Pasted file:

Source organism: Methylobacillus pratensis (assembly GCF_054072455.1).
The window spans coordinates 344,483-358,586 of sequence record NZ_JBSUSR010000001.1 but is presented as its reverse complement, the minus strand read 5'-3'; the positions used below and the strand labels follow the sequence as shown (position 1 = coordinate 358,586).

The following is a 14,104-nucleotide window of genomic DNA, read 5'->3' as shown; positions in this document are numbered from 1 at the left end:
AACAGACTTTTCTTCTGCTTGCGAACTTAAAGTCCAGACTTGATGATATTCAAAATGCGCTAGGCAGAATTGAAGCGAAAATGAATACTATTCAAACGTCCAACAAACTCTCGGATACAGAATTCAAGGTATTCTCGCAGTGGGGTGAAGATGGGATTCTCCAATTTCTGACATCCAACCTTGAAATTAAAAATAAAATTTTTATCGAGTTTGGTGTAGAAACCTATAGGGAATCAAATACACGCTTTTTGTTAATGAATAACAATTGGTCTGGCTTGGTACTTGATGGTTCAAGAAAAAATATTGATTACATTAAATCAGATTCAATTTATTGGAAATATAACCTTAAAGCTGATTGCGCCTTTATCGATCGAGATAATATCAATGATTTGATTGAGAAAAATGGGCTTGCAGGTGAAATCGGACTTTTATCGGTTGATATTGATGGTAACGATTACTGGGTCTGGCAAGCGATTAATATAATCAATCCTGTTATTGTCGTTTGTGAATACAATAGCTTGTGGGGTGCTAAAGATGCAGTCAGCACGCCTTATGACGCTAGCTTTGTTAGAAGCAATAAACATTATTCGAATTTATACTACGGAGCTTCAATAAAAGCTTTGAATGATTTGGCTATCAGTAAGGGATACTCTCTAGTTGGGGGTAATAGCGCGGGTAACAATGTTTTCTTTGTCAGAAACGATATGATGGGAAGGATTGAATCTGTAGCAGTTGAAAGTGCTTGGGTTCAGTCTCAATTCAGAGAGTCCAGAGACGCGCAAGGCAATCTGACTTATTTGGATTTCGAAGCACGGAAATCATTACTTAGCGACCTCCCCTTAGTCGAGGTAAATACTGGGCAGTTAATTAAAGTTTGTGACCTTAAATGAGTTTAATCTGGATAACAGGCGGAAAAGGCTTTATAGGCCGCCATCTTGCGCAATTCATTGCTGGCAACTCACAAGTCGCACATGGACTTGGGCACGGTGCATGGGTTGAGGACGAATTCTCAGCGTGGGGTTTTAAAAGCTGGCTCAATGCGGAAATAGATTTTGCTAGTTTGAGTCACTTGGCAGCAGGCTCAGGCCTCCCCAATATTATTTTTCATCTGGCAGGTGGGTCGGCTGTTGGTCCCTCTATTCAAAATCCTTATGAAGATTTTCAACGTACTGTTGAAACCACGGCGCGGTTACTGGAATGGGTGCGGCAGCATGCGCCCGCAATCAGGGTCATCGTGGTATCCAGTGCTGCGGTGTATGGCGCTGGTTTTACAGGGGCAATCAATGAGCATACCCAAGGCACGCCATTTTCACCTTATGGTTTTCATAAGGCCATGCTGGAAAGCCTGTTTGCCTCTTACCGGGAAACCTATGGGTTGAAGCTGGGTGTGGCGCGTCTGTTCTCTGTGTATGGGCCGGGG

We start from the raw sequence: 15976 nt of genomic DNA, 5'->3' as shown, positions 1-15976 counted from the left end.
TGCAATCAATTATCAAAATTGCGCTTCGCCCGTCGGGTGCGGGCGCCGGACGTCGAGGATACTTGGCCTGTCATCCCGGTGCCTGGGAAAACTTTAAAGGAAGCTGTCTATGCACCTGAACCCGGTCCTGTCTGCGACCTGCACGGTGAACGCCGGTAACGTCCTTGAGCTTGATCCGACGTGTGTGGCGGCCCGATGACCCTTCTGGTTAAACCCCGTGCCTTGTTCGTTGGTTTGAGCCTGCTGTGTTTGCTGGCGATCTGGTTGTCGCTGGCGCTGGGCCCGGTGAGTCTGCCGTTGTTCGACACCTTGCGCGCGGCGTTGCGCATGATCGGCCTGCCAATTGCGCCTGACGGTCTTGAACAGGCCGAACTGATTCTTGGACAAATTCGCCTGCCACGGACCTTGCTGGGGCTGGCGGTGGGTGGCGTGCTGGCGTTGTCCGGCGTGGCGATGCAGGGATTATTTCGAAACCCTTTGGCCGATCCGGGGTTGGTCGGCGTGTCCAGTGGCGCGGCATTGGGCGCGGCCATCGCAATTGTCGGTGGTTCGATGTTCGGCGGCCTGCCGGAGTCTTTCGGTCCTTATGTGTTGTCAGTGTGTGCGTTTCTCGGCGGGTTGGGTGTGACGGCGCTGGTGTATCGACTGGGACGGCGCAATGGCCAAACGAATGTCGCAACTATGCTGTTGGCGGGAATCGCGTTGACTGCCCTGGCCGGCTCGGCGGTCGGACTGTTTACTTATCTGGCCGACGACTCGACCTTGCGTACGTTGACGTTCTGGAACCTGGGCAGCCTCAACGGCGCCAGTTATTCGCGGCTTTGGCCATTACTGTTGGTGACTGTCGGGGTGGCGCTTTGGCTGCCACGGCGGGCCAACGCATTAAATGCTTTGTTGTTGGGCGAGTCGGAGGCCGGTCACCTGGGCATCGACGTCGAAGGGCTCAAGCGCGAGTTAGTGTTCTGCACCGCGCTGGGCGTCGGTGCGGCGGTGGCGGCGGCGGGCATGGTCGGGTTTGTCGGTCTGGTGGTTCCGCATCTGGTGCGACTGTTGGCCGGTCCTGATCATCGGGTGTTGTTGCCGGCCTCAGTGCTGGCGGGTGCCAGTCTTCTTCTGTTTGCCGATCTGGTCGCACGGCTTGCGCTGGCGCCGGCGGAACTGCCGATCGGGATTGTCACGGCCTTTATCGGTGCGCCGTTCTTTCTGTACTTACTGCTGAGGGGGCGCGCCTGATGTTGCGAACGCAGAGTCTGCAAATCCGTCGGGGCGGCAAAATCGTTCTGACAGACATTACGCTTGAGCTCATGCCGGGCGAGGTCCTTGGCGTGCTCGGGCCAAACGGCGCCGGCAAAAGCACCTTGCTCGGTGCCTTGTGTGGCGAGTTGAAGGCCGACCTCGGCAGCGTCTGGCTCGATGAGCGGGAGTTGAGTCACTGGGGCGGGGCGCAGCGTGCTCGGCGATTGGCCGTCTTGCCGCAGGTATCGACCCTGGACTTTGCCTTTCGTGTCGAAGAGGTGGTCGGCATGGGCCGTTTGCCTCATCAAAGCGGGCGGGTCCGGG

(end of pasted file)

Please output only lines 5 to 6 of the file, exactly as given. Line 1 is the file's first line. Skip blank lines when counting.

We start from the raw sequence: 15976 nt of genomic DNA, 5'->3' as shown, positions 1-15976 counted from the left end.
TGCAATCAATTATCAAAATTGCGCTTCGCCCGTCGGGTGCGGGCGCCGGACGTCGAGGATACTTGGCCTGTCATCCCGGTGCCTGGGAAAACTTTAAAGGAAGCTGTCTATGCACCTGAACCCGGTCCTGTCTGCGACCTGCACGGTGAACGCCGGTAACGTCCTTGAGCTTGATCCGACGTGTGTGGCGGCCCGATGACCCTTCTGGTTAAACCCCGTGCCTTGTTCGTTGGTTTGAGCCTGCTGTGTTTGCTGGCGATCTGGTTGTCGCTGGCGCTGGGCCCGGTGAGTCTGCCGTTGTTCGACACCTTGCGCGCGGCGTTGCGCATGATCGGCCTGCCAATTGCGCCTGACGGTCTTGAACAGGCCGAACTGATTCTTGGACAAATTCGCCTGCCACGGACCTTGCTGGGGCTGGCGGTGGGTGGCGTGCTGGCGTTGTCCGGCGTGGCGATGCAGGGATTATTTCGAAACCCTTTGGCCGATCCGGGGTTGGTCGGCGTGTCCAGTGGCGCGGCATTGGGCGCGGCCATCGCAATTGTCGGTGGTTCGATGTTCGGCGGCCTGCCGGAGTCTTTCGGTCCTTATGTGTTGTCAGTGTGTGCGTTTCTCGGCGGGTTGGGTGTGACGGCGCTGGTGTATCGACTGGGACGGCGCAATGGCCAAACGAATGTCGCAACTATGCTGTTGGCGGGAATCGCGTTGACTGCCCTGGCCGGCTCGGCGGTCGGACTGTTTACTTATCTGGCCGACGACTCGACCTTGCGTACGTTGACGTTCTGGAACCTGGGCAGCCTCAACGGCGCCAGTTATTCGCGGCTTTGGCCATTACTGTTGGTGACTGTCGGGGTGGCGCTTTGGCTGCCACGGCGGGCCAACGCATTAAATGCTTTGTTGTTGGGCGAGTCGGAGGCCGGTCACCTGGGCATCGACGTCGAAGGGCTCAAGCGCGAGTTAGTGTTCTGCACCGCGCTGGGCGTCGGTGCGGCGGTGGCGGCGGCGGGCATGGTCGGGTTTGTCGGTCTGGTGGTTCCGCATCTGGTGCGACTGTTGGCCGGTCCTGATCATCGGGTGTTGTTGCCGGCCTCAGTGCTGGCGGGTGCCAGTCTTCTTCTGTTTGCCGATCTGGTCGCACGGCTTGCGCTGGCGCCGGCGGAACTGCCGATCGGGATTGTCACGGCCTTTATCGGTGCGCCGTTCTTTCTGTACTTACTGCTGAGGGGGCGCGCCTGATGTTGCGAACGCAGAGTCTGCAAATCCGTCGGGGCGGCAAAATCGTTCTGACAGACATTACGCTTGAGCTCATGCCGGGCGAGGTCCTTGGCGTGCTCGGGCCAAACGGCGCCGGCAAAAGCACCTTGCTCGGTGCCTTGTGTGGCGAGTTGAAGGCCGACCTCGGCAGCGTCTGGCTCGATGAGCGGGAGTTGAGTCACTGGGGCGGGGCGCAGCGTGCTCGGCGATTGGCCGTCTTGCCGCAGGTATCGACCCTGGACTTTGCCTTTCGTGTCGAAGAGGTGGTCGGCATGGGCCGTTTGCCTCATCAAAGCGGGCGGGTCCGGG